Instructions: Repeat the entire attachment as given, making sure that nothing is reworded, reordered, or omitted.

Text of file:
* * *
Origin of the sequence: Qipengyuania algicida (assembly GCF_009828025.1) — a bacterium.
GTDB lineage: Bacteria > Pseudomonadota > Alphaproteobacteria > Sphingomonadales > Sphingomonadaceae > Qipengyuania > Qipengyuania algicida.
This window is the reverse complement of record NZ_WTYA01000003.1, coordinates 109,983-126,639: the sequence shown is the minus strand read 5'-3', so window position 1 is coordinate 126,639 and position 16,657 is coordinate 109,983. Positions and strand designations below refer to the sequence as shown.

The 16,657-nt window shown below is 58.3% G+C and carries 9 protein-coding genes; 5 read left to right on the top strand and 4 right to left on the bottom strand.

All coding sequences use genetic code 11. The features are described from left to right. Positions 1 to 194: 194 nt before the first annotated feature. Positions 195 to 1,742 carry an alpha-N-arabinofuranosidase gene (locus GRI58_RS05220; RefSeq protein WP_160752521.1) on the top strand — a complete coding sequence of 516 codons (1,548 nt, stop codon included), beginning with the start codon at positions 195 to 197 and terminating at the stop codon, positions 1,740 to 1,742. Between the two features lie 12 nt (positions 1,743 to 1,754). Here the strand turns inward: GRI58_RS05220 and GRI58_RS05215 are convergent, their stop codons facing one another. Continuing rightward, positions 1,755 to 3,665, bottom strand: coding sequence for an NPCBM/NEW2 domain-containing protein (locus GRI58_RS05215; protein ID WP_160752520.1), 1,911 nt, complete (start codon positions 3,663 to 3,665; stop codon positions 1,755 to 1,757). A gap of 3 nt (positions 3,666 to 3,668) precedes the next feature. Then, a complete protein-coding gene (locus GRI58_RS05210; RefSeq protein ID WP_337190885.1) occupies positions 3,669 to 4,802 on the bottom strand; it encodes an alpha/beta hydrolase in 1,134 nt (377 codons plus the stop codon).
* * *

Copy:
Origin of the sequence: Qipengyuania algicida (assembly GCF_009828025.1) — a bacterium.
GTDB lineage: Bacteria > Pseudomonadota > Alphaproteobacteria > Sphingomonadales > Sphingomonadaceae > Qipengyuania > Qipengyuania algicida.
This window is the reverse complement of record NZ_WTYA01000003.1, coordinates 109,983-126,639: the sequence shown is the minus strand read 5'-3', so window position 1 is coordinate 126,639 and position 16,657 is coordinate 109,983. Positions and strand designations below refer to the sequence as shown.

The 16,657-nt window shown below is 58.3% G+C and carries 9 protein-coding genes; 5 read left to right on the top strand and 4 right to left on the bottom strand.

All coding sequences use genetic code 11. The features are described from left to right. Positions 1 to 194: 194 nt before the first annotated feature. Positions 195 to 1,742 carry an alpha-N-arabinofuranosidase gene (locus GRI58_RS05220; RefSeq protein WP_160752521.1) on the top strand — a complete coding sequence of 516 codons (1,548 nt, stop codon included), beginning with the start codon at positions 195 to 197 and terminating at the stop codon, positions 1,740 to 1,742. Between the two features lie 12 nt (positions 1,743 to 1,754). Here the strand turns inward: GRI58_RS05220 and GRI58_RS05215 are convergent, their stop codons facing one another. Continuing rightward, positions 1,755 to 3,665, bottom strand: coding sequence for an NPCBM/NEW2 domain-containing protein (locus GRI58_RS05215; protein ID WP_160752520.1), 1,911 nt, complete (start codon positions 3,663 to 3,665; stop codon positions 1,755 to 1,757). A gap of 3 nt (positions 3,666 to 3,668) precedes the next feature. Then, a complete protein-coding gene (locus GRI58_RS05210; RefSeq protein ID WP_337190885.1) occupies positions 3,669 to 4,802 on the bottom strand; it encodes an alpha/beta hydrolase in 1,134 nt (377 codons plus the stop codon).